The home page for the Conservative Party of Canada, also known as the governing party of Canada, is typically covered in oversized, unflattering and almost always doctored pictures of Liberal opponent Stéphane Dion.
On the sidebars, there are loud colours, puerile illustrations (remember Conservative cartoon character Oily the spokesblob?) and a picture of a dumbfounded adolescent representing the party's youth wing. Essentially, it's a page of distractions.
Last week, though, attention-grabbing techniques at Conservative.ca were on target: the front page featured a banner-width image of Dion surrounded by what looked like bullet holes.
Several bloggers - vociferous hyper-Liberal Jason Cherniak and McGuinty strategist Warren Kinsella among them - inferred that the image was making light of assassination. "[If] a person ‘jokes' about shooting an opponent (or anyone), call the cops and let them sort it out," wrote Kinsella under a screen shot of the hole-ridden graphic.
Speculation online is that the alleged bullet holes are a response to an ill-advised joke in a recent Liberal newsletter, in which a party member joked about PM Stephen Harper and his wife dying in a plane crash.
But the Conservative's director of communications vehemently denies the holes in the image are bullet holes. In an interview, Ryan Sparrow said they are just holes "like there are in Stéphane Dion's policies." And, in apparent unintentional irony, Sparrow framed the criticisms from blogs as Liberal partisans trying to "shoot the messenger."
"It's pretty evident Liberals are sensitive about bad policy," he continued. He also said there are no plans to clear confusion about the holes.
Surprisingly, aside from the aforementioned online commentators, Liberal outrage over the image has been somewhat muted. Most of the negative reaction has come from within the Conservative party's ideological ranks.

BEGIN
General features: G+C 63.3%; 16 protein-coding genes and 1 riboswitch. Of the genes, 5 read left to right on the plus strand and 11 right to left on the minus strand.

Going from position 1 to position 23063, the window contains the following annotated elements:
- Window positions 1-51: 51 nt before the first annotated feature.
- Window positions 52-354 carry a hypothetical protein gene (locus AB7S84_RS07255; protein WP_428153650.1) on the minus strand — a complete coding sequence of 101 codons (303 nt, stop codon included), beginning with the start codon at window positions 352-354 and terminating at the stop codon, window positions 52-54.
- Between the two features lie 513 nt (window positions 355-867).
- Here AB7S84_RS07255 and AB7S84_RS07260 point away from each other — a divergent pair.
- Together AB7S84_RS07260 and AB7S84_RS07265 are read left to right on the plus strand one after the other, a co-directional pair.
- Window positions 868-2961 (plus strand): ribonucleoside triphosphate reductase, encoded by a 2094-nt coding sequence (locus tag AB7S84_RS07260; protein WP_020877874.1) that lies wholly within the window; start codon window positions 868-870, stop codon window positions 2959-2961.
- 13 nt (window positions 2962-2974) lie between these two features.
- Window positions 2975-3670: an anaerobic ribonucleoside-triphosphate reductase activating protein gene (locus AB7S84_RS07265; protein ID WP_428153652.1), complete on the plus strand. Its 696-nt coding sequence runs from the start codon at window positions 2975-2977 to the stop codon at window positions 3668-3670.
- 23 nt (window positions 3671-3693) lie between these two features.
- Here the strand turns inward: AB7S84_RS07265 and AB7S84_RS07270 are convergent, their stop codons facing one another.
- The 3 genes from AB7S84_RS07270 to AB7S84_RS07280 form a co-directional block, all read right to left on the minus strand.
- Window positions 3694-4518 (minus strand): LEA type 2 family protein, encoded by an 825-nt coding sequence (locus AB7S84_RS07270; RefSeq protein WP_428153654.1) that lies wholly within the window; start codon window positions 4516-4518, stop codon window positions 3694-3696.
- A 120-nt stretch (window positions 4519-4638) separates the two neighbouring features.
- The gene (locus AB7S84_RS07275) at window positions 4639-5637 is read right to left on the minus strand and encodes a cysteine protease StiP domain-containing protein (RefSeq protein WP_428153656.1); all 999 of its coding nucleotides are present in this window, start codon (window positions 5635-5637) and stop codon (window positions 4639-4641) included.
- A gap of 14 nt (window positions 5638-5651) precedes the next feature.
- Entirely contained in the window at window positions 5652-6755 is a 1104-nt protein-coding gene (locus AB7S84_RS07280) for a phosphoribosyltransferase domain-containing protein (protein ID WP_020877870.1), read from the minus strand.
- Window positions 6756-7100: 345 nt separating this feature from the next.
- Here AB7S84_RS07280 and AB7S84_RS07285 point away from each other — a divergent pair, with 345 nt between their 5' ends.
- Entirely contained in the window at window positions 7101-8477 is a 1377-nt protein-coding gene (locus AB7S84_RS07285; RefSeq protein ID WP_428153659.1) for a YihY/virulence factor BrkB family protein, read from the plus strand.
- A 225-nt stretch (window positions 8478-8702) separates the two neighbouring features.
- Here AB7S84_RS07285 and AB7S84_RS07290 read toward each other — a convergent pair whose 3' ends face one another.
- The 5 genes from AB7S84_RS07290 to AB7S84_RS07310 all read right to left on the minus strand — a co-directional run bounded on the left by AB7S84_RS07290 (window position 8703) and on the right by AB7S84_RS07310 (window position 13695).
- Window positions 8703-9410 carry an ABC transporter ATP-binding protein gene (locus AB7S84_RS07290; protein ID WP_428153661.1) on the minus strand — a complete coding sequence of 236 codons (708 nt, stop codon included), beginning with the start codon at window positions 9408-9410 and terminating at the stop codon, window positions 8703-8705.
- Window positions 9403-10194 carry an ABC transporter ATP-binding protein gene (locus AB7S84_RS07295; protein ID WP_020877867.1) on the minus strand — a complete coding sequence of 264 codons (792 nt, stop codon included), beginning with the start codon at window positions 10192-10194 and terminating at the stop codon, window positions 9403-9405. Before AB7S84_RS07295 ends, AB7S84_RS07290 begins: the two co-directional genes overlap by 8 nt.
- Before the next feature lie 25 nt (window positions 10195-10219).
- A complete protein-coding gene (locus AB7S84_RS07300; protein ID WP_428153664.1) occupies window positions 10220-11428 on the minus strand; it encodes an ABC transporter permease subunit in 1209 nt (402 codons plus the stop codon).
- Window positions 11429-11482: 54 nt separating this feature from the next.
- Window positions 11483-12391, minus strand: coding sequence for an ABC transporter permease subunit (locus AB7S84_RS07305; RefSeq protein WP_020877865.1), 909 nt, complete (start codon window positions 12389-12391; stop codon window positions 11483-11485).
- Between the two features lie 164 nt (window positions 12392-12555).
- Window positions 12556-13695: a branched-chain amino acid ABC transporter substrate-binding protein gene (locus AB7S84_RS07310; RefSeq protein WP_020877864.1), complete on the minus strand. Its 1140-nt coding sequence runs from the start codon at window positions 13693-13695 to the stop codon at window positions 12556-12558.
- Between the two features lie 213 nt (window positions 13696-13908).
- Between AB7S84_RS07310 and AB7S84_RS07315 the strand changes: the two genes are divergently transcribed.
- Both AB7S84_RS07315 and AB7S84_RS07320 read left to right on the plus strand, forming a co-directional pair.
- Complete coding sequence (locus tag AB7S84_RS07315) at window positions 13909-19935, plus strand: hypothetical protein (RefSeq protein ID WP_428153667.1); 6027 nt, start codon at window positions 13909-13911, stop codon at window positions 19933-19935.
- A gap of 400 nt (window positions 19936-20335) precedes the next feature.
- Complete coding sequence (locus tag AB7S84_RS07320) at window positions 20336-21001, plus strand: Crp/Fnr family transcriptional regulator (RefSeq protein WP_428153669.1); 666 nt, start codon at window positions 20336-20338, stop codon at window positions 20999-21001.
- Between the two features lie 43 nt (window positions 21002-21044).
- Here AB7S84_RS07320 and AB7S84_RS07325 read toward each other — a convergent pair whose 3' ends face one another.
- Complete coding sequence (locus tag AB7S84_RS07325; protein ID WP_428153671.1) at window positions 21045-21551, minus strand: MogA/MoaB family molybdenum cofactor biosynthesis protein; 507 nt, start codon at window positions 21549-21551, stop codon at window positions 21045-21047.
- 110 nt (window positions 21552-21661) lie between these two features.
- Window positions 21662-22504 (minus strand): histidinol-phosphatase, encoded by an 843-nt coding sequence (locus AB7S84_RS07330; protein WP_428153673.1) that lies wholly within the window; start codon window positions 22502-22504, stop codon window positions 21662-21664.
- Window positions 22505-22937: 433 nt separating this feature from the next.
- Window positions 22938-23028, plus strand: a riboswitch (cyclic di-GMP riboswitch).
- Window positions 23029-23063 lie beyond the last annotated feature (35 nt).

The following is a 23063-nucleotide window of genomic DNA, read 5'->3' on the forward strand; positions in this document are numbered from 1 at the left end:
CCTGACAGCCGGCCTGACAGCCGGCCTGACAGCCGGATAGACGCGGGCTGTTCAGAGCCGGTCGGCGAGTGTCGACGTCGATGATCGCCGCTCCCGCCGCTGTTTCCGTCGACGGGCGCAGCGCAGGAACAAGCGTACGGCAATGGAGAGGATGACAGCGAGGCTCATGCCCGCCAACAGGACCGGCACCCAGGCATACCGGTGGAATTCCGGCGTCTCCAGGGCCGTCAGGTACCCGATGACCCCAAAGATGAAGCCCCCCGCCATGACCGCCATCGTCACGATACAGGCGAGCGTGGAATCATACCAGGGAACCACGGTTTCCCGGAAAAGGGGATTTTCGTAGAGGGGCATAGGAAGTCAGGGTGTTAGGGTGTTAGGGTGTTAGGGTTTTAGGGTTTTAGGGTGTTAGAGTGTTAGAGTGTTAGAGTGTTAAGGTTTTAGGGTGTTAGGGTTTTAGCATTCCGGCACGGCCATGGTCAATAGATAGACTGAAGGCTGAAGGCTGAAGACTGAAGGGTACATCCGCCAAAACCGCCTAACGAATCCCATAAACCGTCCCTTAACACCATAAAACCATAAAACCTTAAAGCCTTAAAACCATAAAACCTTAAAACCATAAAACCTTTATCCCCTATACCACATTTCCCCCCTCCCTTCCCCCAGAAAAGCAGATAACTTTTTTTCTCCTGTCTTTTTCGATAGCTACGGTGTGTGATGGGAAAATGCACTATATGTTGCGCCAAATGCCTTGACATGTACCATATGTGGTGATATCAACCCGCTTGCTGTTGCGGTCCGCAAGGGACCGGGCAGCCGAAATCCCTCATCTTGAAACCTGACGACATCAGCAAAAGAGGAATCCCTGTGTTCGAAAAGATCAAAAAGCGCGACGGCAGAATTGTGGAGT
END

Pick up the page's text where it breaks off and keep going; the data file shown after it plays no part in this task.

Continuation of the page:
"It's shocking how utterly pathetic the website Conservative.ca has become," wrote Greg Farries of the Conservative group blog ThePolitic. "[T]he front page is riddled with childish shots and games aimed at the Liberals, and particular [sic] Stéphane Dion. The rest of the site is extremely short on substance and high on rhetoric and meaningless platitudes. How can anyone take this party seriously when they have such a poor website?"
ThePolitic, it should be noted, is a member of the Conservative online collective the Blogging Tories.
The sentiment was echoed by the country's most popular anti-Liberal, anti-left site, Small Dead Animals. "There exists a persistent misconception inside political/media circles that the political interweb is the domain of ‘tech-savvy 20-somethings.' The Conservative's website has, in all likelihood, been influenced by this ridiculous assumption, and that means it's time to fire some of the high-priced help," wrote site author Kate McMillan about the image.
Bullet holes or just holes, not offering clarification is the equivalent of shooting yourself in the foot. The continued bluster, immaturity and overall poor design of the Conservative site, however, is more like putting a gun to your head.
Leak of the week
Two weeks ago, pictures showing Miami rapper Rick Ross at his former job as a corrections officer emerged on rap blogs. Ross, who has always claimed to be a drug kingpin prior to his music career, responded that the photos were fake. This week, a Florida Department of Corrections confirmed his work (and salary!) as a C.O., putting the real Ross on the opposite side of the law from his rap persona.